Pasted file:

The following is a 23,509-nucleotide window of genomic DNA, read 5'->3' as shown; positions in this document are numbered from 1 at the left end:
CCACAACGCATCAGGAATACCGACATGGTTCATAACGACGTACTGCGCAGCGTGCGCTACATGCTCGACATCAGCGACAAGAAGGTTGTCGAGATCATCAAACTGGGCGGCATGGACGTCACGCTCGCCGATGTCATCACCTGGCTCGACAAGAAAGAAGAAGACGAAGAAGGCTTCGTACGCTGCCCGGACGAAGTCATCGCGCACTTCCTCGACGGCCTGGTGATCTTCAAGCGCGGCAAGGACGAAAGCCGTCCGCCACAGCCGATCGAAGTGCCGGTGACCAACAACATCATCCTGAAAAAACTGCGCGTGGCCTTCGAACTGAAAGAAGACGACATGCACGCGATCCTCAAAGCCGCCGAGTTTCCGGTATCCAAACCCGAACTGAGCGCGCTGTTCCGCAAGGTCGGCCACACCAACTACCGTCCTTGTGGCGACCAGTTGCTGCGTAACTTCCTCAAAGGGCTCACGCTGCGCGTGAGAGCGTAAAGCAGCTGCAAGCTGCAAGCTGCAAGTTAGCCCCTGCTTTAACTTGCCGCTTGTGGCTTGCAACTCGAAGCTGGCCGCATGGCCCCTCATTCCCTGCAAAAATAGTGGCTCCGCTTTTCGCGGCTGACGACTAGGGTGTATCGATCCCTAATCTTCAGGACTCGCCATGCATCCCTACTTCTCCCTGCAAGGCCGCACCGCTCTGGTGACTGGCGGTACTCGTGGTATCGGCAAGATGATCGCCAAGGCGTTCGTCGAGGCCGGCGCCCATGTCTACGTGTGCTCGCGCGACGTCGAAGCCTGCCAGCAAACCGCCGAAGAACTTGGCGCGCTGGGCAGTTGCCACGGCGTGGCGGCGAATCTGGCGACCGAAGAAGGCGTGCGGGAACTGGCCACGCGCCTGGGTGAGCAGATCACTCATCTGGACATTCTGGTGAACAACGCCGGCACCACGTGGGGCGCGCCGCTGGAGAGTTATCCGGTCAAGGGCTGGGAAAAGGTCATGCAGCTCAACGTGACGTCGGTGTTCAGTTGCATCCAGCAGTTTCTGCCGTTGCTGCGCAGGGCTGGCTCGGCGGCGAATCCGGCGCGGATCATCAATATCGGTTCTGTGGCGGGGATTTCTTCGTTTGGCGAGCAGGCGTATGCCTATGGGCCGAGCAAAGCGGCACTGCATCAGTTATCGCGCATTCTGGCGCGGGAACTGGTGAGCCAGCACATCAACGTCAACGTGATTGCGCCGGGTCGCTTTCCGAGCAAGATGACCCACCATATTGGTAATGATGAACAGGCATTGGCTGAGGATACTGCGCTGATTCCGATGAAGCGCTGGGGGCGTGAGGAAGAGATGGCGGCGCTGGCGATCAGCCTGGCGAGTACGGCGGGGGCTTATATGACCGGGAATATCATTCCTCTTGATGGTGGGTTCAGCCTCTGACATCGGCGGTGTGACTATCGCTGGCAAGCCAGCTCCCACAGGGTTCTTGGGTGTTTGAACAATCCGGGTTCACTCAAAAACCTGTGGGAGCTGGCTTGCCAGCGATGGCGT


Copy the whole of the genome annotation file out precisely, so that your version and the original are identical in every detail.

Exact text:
The following is a 23,509-nucleotide window of genomic DNA, read 5'->3' as shown; positions in this document are numbered from 1 at the left end:
CCACAACGCATCAGGAATACCGACATGGTTCATAACGACGTACTGCGCAGCGTGCGCTACATGCTCGACATCAGCGACAAGAAGGTTGTCGAGATCATCAAACTGGGCGGCATGGACGTCACGCTCGCCGATGTCATCACCTGGCTCGACAAGAAAGAAGAAGACGAAGAAGGCTTCGTACGCTGCCCGGACGAAGTCATCGCGCACTTCCTCGACGGCCTGGTGATCTTCAAGCGCGGCAAGGACGAAAGCCGTCCGCCACAGCCGATCGAAGTGCCGGTGACCAACAACATCATCCTGAAAAAACTGCGCGTGGCCTTCGAACTGAAAGAAGACGACATGCACGCGATCCTCAAAGCCGCCGAGTTTCCGGTATCCAAACCCGAACTGAGCGCGCTGTTCCGCAAGGTCGGCCACACCAACTACCGTCCTTGTGGCGACCAGTTGCTGCGTAACTTCCTCAAAGGGCTCACGCTGCGCGTGAGAGCGTAAAGCAGCTGCAAGCTGCAAGCTGCAAGTTAGCCCCTGCTTTAACTTGCCGCTTGTGGCTTGCAACTCGAAGCTGGCCGCATGGCCCCTCATTCCCTGCAAAAATAGTGGCTCCGCTTTTCGCGGCTGACGACTAGGGTGTATCGATCCCTAATCTTCAGGACTCGCCATGCATCCCTACTTCTCCCTGCAAGGCCGCACCGCTCTGGTGACTGGCGGTACTCGTGGTATCGGCAAGATGATCGCCAAGGCGTTCGTCGAGGCCGGCGCCCATGTCTACGTGTGCTCGCGCGACGTCGAAGCCTGCCAGCAAACCGCCGAAGAACTTGGCGCGCTGGGCAGTTGCCACGGCGTGGCGGCGAATCTGGCGACCGAAGAAGGCGTGCGGGAACTGGCCACGCGCCTGGGTGAGCAGATCACTCATCTGGACATTCTGGTGAACAACGCCGGCACCACGTGGGGCGCGCCGCTGGAGAGTTATCCGGTCAAGGGCTGGGAAAAGGTCATGCAGCTCAACGTGACGTCGGTGTTCAGTTGCATCCAGCAGTTTCTGCCGTTGCTGCGCAGGGCTGGCTCGGCGGCGAATCCGGCGCGGATCATCAATATCGGTTCTGTGGCGGGGATTTCTTCGTTTGGCGAGCAGGCGTATGCCTATGGGCCGAGCAAAGCGGCACTGCATCAGTTATCGCGCATTCTGGCGCGGGAACTGGTGAGCCAGCACATCAACGTCAACGTGATTGCGCCGGGTCGCTTTCCGAGCAAGATGACCCACCATATTGGTAATGATGAACAGGCATTGGCTGAGGATACTGCGCTGATTCCGATGAAGCGCTGGGGGCGTGAGGAAGAGATGGCGGCGCTGGCGATCAGCCTGGCGAGTACGGCGGGGGCTTATATGACCGGGAATATCATTCCTCTTGATGGTGGGTTCAGCCTCTGACATCGGCGGTGTGACTATCGCTGGCAAGCCAGCTCCCACAGGGTTCTTGGGTGTTTGAACAATCCGGGTTCACTCAAAAACCTGTGGGAGCTGGCTTGCCAGCGATGGCGT